Podcasts value lies in marketing journalism

By Nathaniel Bane

Herald Sun

Melbourne, Australia


Podcasts. Editors in digital-print newsrooms demand them. Journalists clamber to get their names on them. People listen in big numbers. And advertisers can’t stop talking about them.

Good supply and strong demand. It sounds a recipe for commercial success. Yet, here we are, which is to say, almost nowhere interesting.

The Life and Crimes podcast is moderated by a well-established journalist.
The Life and Crimes podcast is moderated by a well-established journalist.

Despite years of trying, the four ingredients haven’t come together to drive enough significant new revenue from podcasts for traditional news services to invest heavily in this space, even with the boom in audio driven by the mobile phone revolution.

The ease in clipping up existing content makes it an entirely different proposition for radio and TV services. For digital-print news organisations, the overhead in creating the additional content is easing with the realisation they don’t return enough advertising money — or can be easily tied to existing subscriptions models — to reallocate a bunch of staff in this direction. At least that’s the Australian experience.

What is falling out the bottom is something that may be a little more interesting. Podcasts are a good marketing tool for journalism. Amazing, in fact. Especially for newsrooms investing in original journalism.

In a world of fast and fake news, the deep and personal value of storytelling via this medium cuts through arguably more effectively than any advertising campaign. Journalists telling the story behind the stories are especially compelling.

In thinking of the best podcasts of late, the talent stands out as much as the subject. As proof, the most compelling podcasts of recent years took serious time and serious talent to create: S-Town, Serial, The Teacher’s Pet by The Australian, or Who Killed David Breckenridge by Sydney’s The Daily Telegraph. Each was utterly compelling and a celebration of true journalism.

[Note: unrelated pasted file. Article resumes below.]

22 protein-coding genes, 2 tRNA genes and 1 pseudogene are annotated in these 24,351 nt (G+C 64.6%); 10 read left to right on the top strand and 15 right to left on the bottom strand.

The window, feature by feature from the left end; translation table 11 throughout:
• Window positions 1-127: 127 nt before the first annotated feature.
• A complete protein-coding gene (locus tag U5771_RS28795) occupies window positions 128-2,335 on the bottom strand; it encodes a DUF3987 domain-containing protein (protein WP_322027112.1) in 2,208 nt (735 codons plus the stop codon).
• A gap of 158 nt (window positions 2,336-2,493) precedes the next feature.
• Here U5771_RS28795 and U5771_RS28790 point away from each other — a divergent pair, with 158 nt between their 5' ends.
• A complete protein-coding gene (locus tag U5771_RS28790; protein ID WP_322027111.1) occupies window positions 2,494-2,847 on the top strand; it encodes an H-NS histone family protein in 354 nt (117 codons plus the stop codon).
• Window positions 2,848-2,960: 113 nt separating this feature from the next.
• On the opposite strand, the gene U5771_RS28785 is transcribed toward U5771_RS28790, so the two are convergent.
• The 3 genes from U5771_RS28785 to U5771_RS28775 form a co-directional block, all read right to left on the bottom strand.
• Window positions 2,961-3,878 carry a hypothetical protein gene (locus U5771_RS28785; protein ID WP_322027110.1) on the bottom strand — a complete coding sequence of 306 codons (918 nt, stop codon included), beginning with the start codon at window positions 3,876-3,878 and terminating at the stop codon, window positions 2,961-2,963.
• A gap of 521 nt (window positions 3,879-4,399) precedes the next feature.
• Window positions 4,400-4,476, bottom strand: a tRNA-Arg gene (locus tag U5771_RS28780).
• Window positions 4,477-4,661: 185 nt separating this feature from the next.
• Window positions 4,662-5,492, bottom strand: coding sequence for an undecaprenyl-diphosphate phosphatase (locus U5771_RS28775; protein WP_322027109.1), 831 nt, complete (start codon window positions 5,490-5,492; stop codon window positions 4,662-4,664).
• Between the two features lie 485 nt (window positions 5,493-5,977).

At the Herald Sun, we produce a small suite of podcasts focusing on what we do best — sport and crime. We focus on producing content delivered by the best journalists covering those areas. Our Australian Rules football and SuperCoach fantasy football podcasts are hosted by the best reporters in the business.

The sports-related podcasts produced by the Herald Sun are led by reporters who are well-versed in the sports.
The sports-related podcasts produced by the Herald Sun are led by reporters who are well-versed in the sports.

We also produce a standout podcast on crime called Life and Crimes, another subject matter our newsroom is renowned for. (I strongly suggest you download and listen!) This podcast is led by Andrew Rule, one of the top crime journalists in the country. A regular guest, Anthony Dowsley, is an investigative crime journalist who helped expose one of the biggest police and judicial scandals in Victoria’s history. Their knowledge of the subject matter is second to none, and their product takes audiences into places nobody else can take them. The number of people listening to Life and Crimes are healthy — approaching the 1 million mark.

But the true value in this compelling content is in reinforcing the value of excellence in journalism and excellent storytelling. We are helping reconnect listeners to the value of journalism — the importance of the craft in exposing truth, challenging norms, and holding officials accountable.

For now, this will do.

About Nathaniel Bane

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